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Port Of Colombo Update 2005

By doina — last modified Mar 08, 2005 02:00 PM

Published: 2005-03-08 14:00:02
Countries: Sri Lanka

Early January 2005 we called at the port of Colombo, Sri Lanka. It was in sorts an "emergency" stop as we had not planned to call there. Our initial plan was to call at Galle in the south, but due to the tsunami we had to change our plans. When the tsunami occurred we were at sea, slightly north of the epicentre, and apart from trembling and shuddering of the boat did not feel any further effect.

We thus had to decide on skipping Galle as a lay-over as the port (and the town in general) had been severely affected by the tsunami. Due to a crew situation on board we were though still forced to seek first landfall, and this would then be Colombo. Through contacts we were given the name of Barwil Meridian Navigation Limited as an Agent that would be able to help us. We contacted them by email, explaining our situation and the necessity to call at Colombo.

It was apparent from the start that all treatment in this port is as if you are a commercial vessel. Even though we stated our details 12m 18.74 GT 3 times they came back with quotations for a 1874 GT vessel. Even to the point when they ask for invoicing details they repeatedly requested our company stance, and we repeatedly replied that we were non-commercial, private, no-business interest.

We arrived at the harbour in a strong northerly, and it took us much of the night to approach the harbour. We did time our approach to be at pilot station at 8 am local time. We contacted Port control 2 hours before arrival, and then again when close to the pilot station. They advised us to hold position about a mile south of the pilot station until a navy team came to inspect our boat. By regulations any vessel arriving at Colombo must have a ISPS clearance, this is a commercial certificate to the security procedures aboard a commercial vessel. If any vessel does not have this, a delay of entry of 1 day minimum is expected. Our Agent did manage for the authority to waive this, and to have the navy personnel come out to inspect us upon arrival. We waited approximately 3 hours before they actually came.

The inspection was very routine, they came alongside with their barge (damaging our stern railing) and transferred 3 persons. They in turn had a quick look inside, but nothing intrusive. They handed a form for me to sign that the propeller was not turning, the rudder would remain still and some other small details. Once I agreed this one of their men in overalls and a traditional snorkeling mask went for a dip under the boat. After this we were cleared to enter the harbour.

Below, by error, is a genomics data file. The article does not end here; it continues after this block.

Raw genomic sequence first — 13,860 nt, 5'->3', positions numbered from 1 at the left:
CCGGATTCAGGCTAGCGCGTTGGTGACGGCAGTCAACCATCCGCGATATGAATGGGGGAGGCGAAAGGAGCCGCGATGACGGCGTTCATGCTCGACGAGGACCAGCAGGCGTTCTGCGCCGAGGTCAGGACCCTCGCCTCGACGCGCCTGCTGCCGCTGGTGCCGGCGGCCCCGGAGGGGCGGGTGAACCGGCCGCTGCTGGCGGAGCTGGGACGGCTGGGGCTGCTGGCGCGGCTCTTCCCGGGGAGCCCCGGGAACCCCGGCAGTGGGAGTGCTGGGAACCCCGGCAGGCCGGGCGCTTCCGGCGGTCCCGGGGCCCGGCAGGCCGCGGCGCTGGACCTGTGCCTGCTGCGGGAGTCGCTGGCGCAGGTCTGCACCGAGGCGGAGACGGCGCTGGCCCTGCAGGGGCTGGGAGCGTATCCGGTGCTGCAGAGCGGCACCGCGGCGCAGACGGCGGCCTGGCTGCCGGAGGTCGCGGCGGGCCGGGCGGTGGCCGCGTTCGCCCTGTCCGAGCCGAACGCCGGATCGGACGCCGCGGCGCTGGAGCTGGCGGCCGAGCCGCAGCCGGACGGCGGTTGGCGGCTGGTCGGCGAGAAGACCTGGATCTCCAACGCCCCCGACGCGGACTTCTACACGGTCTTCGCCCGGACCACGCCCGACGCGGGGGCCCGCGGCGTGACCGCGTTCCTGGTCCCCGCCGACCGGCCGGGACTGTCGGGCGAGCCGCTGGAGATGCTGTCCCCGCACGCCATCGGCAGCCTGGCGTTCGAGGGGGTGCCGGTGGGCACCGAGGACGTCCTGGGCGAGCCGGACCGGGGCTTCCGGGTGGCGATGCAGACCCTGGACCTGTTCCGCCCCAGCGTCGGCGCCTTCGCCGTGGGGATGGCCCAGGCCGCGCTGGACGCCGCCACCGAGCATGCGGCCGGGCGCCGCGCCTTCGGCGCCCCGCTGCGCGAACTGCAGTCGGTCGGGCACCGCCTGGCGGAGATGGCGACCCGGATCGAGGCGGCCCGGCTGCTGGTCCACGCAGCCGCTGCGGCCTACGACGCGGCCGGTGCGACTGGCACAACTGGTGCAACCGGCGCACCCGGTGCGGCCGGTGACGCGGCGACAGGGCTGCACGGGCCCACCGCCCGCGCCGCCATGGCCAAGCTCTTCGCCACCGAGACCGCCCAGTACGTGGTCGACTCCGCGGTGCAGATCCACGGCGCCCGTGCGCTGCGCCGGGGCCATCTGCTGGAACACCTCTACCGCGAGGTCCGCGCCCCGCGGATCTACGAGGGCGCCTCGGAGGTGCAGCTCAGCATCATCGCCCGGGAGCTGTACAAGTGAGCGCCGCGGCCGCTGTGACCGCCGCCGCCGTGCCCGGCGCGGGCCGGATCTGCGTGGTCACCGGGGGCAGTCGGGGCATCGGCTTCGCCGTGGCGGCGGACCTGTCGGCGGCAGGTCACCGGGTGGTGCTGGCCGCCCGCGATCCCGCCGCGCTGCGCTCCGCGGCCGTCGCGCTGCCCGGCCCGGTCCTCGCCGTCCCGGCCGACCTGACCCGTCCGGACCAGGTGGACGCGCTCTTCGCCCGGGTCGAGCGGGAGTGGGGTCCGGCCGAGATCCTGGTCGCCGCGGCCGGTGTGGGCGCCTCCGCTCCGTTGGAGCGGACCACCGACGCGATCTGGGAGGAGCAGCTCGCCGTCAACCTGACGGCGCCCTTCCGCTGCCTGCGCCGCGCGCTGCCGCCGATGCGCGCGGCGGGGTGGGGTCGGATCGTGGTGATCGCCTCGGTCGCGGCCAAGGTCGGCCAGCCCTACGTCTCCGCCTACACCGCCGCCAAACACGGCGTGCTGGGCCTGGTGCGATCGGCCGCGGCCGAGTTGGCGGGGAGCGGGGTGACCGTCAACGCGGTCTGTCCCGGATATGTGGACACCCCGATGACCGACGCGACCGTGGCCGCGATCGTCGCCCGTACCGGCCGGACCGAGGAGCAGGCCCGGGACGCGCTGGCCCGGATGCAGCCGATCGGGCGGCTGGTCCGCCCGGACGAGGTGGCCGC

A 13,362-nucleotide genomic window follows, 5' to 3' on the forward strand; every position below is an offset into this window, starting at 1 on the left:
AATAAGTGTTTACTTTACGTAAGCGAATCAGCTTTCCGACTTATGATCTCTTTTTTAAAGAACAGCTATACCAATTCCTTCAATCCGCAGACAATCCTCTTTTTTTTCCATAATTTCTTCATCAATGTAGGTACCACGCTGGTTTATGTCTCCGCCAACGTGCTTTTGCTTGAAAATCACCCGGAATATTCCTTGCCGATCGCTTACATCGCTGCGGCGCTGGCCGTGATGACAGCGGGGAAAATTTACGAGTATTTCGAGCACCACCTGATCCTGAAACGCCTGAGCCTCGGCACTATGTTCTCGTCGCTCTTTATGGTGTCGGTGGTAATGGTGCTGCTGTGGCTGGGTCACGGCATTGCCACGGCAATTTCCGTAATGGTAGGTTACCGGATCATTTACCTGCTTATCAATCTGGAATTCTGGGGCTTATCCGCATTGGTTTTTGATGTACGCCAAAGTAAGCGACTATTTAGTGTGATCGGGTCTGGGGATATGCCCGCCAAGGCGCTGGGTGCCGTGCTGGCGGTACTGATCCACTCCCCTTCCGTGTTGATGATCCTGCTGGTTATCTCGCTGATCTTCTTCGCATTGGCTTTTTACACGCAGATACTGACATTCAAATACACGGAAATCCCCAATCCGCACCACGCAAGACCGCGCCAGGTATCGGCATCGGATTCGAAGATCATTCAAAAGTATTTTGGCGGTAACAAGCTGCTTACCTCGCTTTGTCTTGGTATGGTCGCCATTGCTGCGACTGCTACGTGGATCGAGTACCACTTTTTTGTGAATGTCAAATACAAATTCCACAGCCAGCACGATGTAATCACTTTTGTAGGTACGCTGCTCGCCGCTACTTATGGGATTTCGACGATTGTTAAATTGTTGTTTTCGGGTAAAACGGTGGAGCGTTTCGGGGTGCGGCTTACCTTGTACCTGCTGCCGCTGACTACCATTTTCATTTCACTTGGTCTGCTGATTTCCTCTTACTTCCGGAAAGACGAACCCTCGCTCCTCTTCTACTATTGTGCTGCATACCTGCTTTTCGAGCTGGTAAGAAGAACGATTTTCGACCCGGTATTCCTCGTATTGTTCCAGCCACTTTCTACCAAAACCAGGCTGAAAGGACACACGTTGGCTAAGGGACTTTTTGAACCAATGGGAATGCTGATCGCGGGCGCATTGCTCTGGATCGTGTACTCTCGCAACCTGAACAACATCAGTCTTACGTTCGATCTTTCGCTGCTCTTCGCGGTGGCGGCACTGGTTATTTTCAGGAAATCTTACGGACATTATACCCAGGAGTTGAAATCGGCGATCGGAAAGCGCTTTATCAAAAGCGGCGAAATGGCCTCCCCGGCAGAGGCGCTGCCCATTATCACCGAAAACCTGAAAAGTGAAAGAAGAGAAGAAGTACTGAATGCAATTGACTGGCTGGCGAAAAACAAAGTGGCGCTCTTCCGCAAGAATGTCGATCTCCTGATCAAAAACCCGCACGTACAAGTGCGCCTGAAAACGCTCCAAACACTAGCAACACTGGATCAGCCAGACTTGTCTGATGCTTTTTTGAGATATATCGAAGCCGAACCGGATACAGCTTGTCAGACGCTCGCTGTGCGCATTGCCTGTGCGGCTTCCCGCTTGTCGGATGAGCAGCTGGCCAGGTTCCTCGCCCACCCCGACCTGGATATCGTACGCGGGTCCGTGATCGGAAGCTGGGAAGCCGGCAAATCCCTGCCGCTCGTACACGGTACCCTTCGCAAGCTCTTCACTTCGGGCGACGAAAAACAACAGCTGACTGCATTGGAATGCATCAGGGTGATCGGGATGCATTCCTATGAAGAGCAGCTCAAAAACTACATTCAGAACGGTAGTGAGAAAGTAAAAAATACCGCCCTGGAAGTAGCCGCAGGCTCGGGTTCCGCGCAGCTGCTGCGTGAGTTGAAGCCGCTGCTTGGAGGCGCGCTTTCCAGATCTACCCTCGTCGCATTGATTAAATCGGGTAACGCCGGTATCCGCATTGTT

We entered the harbour in the southern entrance, there a small work boat met us and guided us to the berth where we were to come alongside. The pilot upon berthing came over for us to sign his paper, and to ask for a small gift.

Soon after the agent turned up with the various authorities for clearance. Customs, Immigration and Health. Immigration did not board the vessel but the others did. I did not let them inside and had them seated in the sun on the outside table. They were very unaccustomed to being on a yacht and had much difficulty boarding and leaving the boat. Each also demanded a small gift, we declined.

We discharged 2 crew members, and the agent arranged for all the paperwork there. We required fuel, and a little cement. This was supplied by a fuel barge. The fuel we had them fill into cannisters, as filling into our tank directly seemed a little dangerous for me.

Upon departure the agent brought us the clearance certificate and we then advised the harbour control that we were ready to leave. They had to send a pilot over, who stamped our clearance document, and then with their launch led the way out. The harbour is a fully operational commercial harbour and thus one had to take much care for the traffic within.

For general information this was the final cost of our visit. Do note we had an urgent personal requirement to stop, and thus I would be sure if one did this without the Agent one would find it is somewhat cheaper, but certainly not easier!

PORT FEE FOR YACHT: USD100.00

PILOTAGE: USD48.00

DOCKAGE: USD1.50

EMBARKATION/DISEMBARKATION FEES: USD70.00 (US$35 per member)

CUSTOM/IMMIGRATION CLEARANCE: USD60.00 (US$30 per member)

COST OF 100 LTRS OF A/DIESEL: USD80.00

COST OF 5KG CEMENT: USD4.00

AGENCY FEE: USD 250.00

SUNDRY: USD 50.00

TOTAL: USD 663.50

From the general situation of the port, I would not recommend calling here. Galle when it is operational seems a much better choice, as well as more accustomed for calling yachts.

Tim Gorter.

S/Y J'Arrive

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